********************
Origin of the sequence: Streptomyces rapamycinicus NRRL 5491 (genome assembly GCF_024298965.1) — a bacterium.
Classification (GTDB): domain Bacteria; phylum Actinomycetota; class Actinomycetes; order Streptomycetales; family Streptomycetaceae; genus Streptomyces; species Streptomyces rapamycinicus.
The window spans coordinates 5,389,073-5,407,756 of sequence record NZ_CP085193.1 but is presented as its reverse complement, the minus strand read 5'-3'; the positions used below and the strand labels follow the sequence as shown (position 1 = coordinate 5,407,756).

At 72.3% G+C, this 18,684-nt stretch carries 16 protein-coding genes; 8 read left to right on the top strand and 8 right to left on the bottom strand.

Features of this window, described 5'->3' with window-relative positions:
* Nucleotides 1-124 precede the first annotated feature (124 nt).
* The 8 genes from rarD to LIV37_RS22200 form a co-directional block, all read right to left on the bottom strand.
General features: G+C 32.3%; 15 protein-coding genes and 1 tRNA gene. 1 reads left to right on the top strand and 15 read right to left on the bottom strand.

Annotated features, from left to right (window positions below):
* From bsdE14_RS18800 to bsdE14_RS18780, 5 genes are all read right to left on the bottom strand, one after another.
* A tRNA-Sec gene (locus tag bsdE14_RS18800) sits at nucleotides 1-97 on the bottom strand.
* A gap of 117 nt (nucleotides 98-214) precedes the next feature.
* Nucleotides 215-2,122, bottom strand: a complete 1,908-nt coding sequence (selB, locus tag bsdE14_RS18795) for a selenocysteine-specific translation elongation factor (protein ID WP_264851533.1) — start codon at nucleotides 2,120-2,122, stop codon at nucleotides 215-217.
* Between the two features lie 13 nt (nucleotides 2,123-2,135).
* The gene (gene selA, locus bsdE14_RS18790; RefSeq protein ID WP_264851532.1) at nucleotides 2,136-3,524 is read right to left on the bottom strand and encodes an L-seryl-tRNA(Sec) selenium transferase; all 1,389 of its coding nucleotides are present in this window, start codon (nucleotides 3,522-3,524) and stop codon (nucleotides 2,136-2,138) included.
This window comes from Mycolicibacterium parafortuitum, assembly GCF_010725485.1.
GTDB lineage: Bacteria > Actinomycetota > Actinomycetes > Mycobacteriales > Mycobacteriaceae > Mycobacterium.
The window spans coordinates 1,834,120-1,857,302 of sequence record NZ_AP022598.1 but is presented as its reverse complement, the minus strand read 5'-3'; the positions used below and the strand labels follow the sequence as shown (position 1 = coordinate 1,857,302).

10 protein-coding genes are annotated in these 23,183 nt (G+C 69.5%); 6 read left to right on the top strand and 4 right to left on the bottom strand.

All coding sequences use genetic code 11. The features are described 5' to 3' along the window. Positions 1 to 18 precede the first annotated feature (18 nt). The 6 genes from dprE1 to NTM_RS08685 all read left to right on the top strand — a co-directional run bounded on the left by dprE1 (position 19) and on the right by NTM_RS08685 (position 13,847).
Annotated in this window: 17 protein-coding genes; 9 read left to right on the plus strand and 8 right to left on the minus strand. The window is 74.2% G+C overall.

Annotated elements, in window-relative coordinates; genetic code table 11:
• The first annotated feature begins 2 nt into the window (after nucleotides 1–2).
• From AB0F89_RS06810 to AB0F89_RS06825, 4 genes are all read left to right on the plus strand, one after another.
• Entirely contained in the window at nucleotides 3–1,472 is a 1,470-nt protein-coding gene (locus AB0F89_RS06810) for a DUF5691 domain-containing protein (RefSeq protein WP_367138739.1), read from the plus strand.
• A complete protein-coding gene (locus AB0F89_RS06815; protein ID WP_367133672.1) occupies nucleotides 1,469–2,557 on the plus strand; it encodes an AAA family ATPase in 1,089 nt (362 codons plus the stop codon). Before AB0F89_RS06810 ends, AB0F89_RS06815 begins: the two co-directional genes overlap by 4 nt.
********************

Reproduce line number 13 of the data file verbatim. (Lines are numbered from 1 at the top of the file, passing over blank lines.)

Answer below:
* Nucleotides 215-2,122, bottom strand: a complete 1,908-nt coding sequence (selB, locus tag bsdE14_RS18795) for a selenocysteine-specific translation elongation factor (protein ID WP_264851533.1) — start codon at nucleotides 2,120-2,122, stop codon at nucleotides 215-217.